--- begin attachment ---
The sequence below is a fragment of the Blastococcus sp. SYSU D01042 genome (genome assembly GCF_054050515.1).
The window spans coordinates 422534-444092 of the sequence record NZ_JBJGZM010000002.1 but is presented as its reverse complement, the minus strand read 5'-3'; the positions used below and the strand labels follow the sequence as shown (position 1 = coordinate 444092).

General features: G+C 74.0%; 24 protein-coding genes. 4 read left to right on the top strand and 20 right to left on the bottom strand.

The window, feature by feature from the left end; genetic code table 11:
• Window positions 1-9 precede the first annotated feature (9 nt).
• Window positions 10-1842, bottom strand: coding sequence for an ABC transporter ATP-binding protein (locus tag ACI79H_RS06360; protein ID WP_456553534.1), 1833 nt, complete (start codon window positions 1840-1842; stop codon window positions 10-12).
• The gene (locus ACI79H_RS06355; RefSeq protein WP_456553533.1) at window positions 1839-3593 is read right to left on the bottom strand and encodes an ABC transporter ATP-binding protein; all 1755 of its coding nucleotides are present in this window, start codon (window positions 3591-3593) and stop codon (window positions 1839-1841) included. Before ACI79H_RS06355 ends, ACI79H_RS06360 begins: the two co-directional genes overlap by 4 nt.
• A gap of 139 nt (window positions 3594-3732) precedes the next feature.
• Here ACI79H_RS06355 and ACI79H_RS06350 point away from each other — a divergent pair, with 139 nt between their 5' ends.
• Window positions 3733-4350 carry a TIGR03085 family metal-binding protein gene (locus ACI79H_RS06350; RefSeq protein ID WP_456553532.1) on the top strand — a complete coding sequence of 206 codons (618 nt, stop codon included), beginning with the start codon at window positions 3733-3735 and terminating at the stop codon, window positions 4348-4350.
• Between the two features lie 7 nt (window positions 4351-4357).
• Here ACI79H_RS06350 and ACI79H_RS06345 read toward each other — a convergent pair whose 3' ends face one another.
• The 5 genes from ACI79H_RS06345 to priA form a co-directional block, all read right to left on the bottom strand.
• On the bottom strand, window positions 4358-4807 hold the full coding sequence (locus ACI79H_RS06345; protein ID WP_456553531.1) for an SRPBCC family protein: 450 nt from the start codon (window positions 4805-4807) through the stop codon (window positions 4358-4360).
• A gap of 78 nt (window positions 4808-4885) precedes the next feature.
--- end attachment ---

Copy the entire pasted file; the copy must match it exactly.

The sequence below is a fragment of the Blastococcus sp. SYSU D01042 genome (genome assembly GCF_054050515.1).
The window spans coordinates 422534-444092 of the sequence record NZ_JBJGZM010000002.1 but is presented as its reverse complement, the minus strand read 5'-3'; the positions used below and the strand labels follow the sequence as shown (position 1 = coordinate 444092).

General features: G+C 74.0%; 24 protein-coding genes. 4 read left to right on the top strand and 20 right to left on the bottom strand.

The window, feature by feature from the left end; genetic code table 11:
• Window positions 1-9 precede the first annotated feature (9 nt).
• Window positions 10-1842, bottom strand: coding sequence for an ABC transporter ATP-binding protein (locus tag ACI79H_RS06360; protein ID WP_456553534.1), 1833 nt, complete (start codon window positions 1840-1842; stop codon window positions 10-12).
• The gene (locus ACI79H_RS06355; RefSeq protein WP_456553533.1) at window positions 1839-3593 is read right to left on the bottom strand and encodes an ABC transporter ATP-binding protein; all 1755 of its coding nucleotides are present in this window, start codon (window positions 3591-3593) and stop codon (window positions 1839-1841) included. Before ACI79H_RS06355 ends, ACI79H_RS06360 begins: the two co-directional genes overlap by 4 nt.
• A gap of 139 nt (window positions 3594-3732) precedes the next feature.
• Here ACI79H_RS06355 and ACI79H_RS06350 point away from each other — a divergent pair, with 139 nt between their 5' ends.
• Window positions 3733-4350 carry a TIGR03085 family metal-binding protein gene (locus ACI79H_RS06350; RefSeq protein ID WP_456553532.1) on the top strand — a complete coding sequence of 206 codons (618 nt, stop codon included), beginning with the start codon at window positions 3733-3735 and terminating at the stop codon, window positions 4348-4350.
• Between the two features lie 7 nt (window positions 4351-4357).
• Here ACI79H_RS06350 and ACI79H_RS06345 read toward each other — a convergent pair whose 3' ends face one another.
• The 5 genes from ACI79H_RS06345 to priA form a co-directional block, all read right to left on the bottom strand.
• On the bottom strand, window positions 4358-4807 hold the full coding sequence (locus ACI79H_RS06345; protein ID WP_456553531.1) for an SRPBCC family protein: 450 nt from the start codon (window positions 4805-4807) through the stop codon (window positions 4358-4360).
• A gap of 78 nt (window positions 4808-4885) precedes the next feature.